Sharp weapons like knives and swords are revered by many as implements used to help individuals feed and protect themselves and their loved ones. Therefore, numerous cultural groups honor the strength and power of such objects through names given to newborn members of their societies. Explore this list of baby names that mean sword and find the most purpose-filled name for your son or daughter.

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  • Diamanto Diamanto is a unisex title. In Greek, the designation translates into the phrase as sharp as a sword.
  • Amura Parents may opt to name newborn sons or daughters Amura. Language historians are unsure of this moniker’s origins. That said, these same linguistic professionals maintain that it means sharp like a sword.
  • Hui – This gender-neutral denomination possesses Chinese roots. In various dialects of the widely spoken Asian tongue, Hui represents the expression sharp like a sword. Alternatively, the honorific means quick and clever.
  • Htet Persons of Burmese extraction might favor the title Htet for newborn children. In the south Asian language, the name symbolizes sharpness. In addition, it is most commonly bestowed on infants born into the Buddhist faith.
  • Chaital This offering can be given to boys and girls. Chaital’s origins are Indian and the name honors those bearing sword-like sharpness. Furthermore, it is typically handed down to those born into the Hindu religion.
  • Egbert Old English boasts the historical ancestry of this male moniker. In said tongue, Egbert represents the sword. Additionally, the designation celebrates brightness.
  • GladysGladys is a Latin name awarded to newborn girls. In the ancient tongue, the denomination honors the strength and power of the sword. One famous namesake is Motown legend Gladys Knight.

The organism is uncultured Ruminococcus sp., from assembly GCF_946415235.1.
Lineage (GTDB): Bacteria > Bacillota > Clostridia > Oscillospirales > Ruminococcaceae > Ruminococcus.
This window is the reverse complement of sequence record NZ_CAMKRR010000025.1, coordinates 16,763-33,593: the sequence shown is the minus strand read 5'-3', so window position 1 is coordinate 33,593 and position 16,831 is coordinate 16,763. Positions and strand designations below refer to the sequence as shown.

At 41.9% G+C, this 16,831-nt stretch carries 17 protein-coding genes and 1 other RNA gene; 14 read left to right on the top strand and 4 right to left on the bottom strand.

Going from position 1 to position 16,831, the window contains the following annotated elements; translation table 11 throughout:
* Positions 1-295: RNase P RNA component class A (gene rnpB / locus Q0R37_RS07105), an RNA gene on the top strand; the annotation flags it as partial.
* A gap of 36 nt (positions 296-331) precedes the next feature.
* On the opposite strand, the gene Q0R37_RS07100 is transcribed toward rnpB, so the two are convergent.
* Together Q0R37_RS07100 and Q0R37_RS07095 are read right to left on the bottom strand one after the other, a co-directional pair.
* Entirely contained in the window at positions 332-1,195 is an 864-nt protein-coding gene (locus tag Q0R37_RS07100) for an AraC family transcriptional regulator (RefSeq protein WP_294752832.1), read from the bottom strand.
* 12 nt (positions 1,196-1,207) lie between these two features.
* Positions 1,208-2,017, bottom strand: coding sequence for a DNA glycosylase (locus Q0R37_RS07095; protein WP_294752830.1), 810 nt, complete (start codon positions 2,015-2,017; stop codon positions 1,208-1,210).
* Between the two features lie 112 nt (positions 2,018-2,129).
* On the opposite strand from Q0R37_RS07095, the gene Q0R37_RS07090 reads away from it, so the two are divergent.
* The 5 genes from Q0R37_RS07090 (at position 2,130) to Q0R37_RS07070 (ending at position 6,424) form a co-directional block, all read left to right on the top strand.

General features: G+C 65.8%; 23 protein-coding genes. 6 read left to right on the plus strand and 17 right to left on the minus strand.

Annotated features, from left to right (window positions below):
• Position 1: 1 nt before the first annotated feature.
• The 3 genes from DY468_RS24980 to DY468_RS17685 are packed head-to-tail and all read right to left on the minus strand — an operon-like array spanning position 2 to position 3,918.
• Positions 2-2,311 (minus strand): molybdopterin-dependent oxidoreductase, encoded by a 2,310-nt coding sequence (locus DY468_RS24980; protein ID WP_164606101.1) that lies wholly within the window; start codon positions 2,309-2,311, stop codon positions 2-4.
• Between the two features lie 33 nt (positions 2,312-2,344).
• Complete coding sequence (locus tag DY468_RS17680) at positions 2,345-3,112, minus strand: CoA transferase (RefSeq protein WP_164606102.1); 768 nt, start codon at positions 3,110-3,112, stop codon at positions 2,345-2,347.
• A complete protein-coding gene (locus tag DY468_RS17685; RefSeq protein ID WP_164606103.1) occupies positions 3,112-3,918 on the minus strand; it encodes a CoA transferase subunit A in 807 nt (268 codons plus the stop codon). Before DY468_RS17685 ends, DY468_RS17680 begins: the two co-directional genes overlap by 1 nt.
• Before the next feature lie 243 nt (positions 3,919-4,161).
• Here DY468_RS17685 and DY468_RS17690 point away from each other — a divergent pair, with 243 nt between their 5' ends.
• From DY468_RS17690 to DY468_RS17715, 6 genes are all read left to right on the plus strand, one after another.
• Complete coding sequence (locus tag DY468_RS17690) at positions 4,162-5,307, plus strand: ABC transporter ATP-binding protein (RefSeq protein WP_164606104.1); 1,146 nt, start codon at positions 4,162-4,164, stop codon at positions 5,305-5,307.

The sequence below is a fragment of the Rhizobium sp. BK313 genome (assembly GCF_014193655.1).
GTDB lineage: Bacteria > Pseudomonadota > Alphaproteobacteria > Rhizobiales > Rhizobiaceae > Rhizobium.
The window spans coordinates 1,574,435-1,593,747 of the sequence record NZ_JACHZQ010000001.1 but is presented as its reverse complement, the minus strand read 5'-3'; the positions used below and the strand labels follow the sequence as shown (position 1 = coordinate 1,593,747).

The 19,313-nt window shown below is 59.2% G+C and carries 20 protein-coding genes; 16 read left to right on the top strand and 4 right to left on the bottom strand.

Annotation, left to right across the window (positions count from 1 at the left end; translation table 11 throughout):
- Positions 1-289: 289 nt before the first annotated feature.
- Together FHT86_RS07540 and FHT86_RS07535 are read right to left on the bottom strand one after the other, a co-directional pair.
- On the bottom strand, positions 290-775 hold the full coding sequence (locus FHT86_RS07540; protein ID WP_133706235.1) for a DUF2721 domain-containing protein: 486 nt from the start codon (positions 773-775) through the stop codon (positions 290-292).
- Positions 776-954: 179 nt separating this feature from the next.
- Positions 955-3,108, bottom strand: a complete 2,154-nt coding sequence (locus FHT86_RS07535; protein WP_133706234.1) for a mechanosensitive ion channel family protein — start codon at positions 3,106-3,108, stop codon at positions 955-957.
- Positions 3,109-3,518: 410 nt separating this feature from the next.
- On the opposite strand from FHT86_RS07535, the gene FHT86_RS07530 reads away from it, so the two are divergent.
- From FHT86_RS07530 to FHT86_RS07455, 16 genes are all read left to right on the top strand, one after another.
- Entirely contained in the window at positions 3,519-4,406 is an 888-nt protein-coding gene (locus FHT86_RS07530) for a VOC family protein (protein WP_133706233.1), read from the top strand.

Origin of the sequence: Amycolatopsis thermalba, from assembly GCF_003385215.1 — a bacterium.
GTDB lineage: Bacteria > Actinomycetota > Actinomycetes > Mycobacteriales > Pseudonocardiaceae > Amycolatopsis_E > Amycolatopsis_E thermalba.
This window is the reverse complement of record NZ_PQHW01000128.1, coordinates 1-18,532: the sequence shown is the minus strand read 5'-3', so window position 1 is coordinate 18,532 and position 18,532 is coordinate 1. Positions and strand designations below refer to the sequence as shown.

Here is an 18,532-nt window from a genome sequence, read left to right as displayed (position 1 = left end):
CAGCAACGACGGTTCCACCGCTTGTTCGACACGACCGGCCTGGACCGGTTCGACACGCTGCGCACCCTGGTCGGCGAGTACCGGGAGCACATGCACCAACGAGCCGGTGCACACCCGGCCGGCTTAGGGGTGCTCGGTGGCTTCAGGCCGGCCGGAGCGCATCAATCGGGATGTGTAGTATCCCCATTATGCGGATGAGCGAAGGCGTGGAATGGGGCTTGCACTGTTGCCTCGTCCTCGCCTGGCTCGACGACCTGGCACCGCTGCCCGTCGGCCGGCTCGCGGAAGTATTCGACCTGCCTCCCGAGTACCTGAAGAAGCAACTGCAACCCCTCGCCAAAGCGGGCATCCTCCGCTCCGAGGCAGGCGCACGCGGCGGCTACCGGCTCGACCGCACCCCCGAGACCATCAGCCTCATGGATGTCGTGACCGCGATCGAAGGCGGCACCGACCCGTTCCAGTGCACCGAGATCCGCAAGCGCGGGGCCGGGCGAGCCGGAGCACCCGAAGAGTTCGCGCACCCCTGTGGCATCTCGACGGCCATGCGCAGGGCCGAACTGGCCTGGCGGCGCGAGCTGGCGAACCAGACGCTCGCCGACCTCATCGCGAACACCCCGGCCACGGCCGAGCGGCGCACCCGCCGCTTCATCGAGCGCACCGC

• Sedge English Moms and Dads may choose the honorific Sedge for baby boys. It recognizes swordsmen.
  • Zeva The beginnings of this feminine title date back to ancient Greece. In Greek, Zeva means sword.
  • Sayfuddin Sayfuddin is a male title owing its existence to the Muslim faith. Linguistic experts argue that the designation translates into the expression sword of the faith.
  • Lehabim This biblical offering is given to girls. Its primary meaning is sword. However, certain language historians suggest that the moniker also symbolizes flames or fire.
  • Saxton Saxton is a Teutonic language name awarded to boys. The denomination honors swordsmen.
  • Acantha This female honorific is handed down to girls. When interpreted from Greek, Acantha represents the sword and other sharp-pointed objects used for hunting or defense.
  • Teg The masculine moniker Teg was introduced to the world by the Sikh faith. The title salutes persons who wield swords.
  • Eike German mothers and fathers or those celebrating Germanic heritage might name newborn girls Eike. The name is derived from the German word ek, which means the sword’s edge.
  • Saru Those conversing in the Tamil language might favor the male moniker Saru. It symbolizes thin-bladed items like swords.
  • Zhang – Zhang Min is a name people of Chinese ancestry might name infant daughters. In English, the denomination means sharp like a sword.
  • Mirsab This name originated in the Muslin religion. The moniker bestowed upon boys born into said faith translates into the saying the sword of the prophet.
  • Hjordis Hjordis is a popular female title in Norway. In Norwegian, the offering honors the Sword Goddess.
  • Agerico The name Agerico is Latin. In English, this male designation personifies a powerful sword.
  • Agilberta German-speaking mothers and fathers may opt to title infant girls Agilberta. The honorific symbolizes the sword of combat.
  • Sayf Sayf is a boy’s name. In the Muslim world, it recognizes the sword.
  • Gladiola This female title’s history can be traced back to the period when Latin was widely spoken. In the ancient communication form, Gladiola signifies the sword. Alternatively, it celebrates female gladiators.
  • Zulfikar Zulfikar is an Indian denomination handed down to boys. It represents a double-edged sword.
  • Seassa The English moniker Seassa is awarded to baby girls. It exemplifies swords or other sharp knives.

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